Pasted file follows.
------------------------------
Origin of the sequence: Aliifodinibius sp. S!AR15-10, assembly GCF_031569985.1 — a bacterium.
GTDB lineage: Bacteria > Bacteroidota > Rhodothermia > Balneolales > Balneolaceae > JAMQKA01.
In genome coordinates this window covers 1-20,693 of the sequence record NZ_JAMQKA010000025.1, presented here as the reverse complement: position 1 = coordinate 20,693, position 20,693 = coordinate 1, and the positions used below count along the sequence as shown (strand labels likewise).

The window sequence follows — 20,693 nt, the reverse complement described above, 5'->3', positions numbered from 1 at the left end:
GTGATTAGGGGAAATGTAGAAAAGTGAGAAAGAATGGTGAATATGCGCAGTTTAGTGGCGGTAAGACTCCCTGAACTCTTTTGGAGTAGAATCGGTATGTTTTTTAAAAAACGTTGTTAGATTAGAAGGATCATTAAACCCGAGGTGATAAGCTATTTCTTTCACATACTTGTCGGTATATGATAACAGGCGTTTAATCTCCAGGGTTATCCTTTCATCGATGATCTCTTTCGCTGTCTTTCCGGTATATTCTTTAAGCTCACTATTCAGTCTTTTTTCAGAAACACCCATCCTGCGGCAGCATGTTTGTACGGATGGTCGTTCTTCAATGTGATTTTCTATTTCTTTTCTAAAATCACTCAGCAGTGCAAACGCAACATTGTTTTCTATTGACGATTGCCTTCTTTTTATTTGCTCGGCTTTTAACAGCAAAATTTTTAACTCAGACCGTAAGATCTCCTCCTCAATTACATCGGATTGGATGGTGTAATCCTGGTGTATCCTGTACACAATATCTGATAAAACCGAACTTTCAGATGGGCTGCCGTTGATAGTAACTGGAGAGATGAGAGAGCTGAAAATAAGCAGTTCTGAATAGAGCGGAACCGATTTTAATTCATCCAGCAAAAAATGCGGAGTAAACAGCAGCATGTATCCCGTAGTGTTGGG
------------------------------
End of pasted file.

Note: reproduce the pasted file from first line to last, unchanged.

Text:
Origin of the sequence: Aliifodinibius sp. S!AR15-10, assembly GCF_031569985.1 — a bacterium.
GTDB lineage: Bacteria > Bacteroidota > Rhodothermia > Balneolales > Balneolaceae > JAMQKA01.
In genome coordinates this window covers 1-20,693 of the sequence record NZ_JAMQKA010000025.1, presented here as the reverse complement: position 1 = coordinate 20,693, position 20,693 = coordinate 1, and the positions used below count along the sequence as shown (strand labels likewise).

The window sequence follows — 20,693 nt, the reverse complement described above, 5'->3', positions numbered from 1 at the left end:
GTGATTAGGGGAAATGTAGAAAAGTGAGAAAGAATGGTGAATATGCGCAGTTTAGTGGCGGTAAGACTCCCTGAACTCTTTTGGAGTAGAATCGGTATGTTTTTTAAAAAACGTTGTTAGATTAGAAGGATCATTAAACCCGAGGTGATAAGCTATTTCTTTCACATACTTGTCGGTATATGATAACAGGCGTTTAATCTCCAGGGTTATCCTTTCATCGATGATCTCTTTCGCTGTCTTTCCGGTATATTCTTTAAGCTCACTATTCAGTCTTTTTTCAGAAACACCCATCCTGCGGCAGCATGTTTGTACGGATGGTCGTTCTTCAATGTGATTTTCTATTTCTTTTCTAAAATCACTCAGCAGTGCAAACGCAACATTGTTTTCTATTGACGATTGCCTTCTTTTTATTTGCTCGGCTTTTAACAGCAAAATTTTTAACTCAGACCGTAAGATCTCCTCCTCAATTACATCGGATTGGATGGTGTAATCCTGGTGTATCCTGTACACAATATCTGATAAAACCGAACTTTCAGATGGGCTGCCGTTGATAGTAACTGGAGAGATGAGAGAGCTGAAAATAAGCAGTTCTGAATAGAGCGGAACCGATTTTAATTCATCCAGCAAAAAATGCGGAGTAAACAGCAGCATGTATCCCGTAGTGTTGGG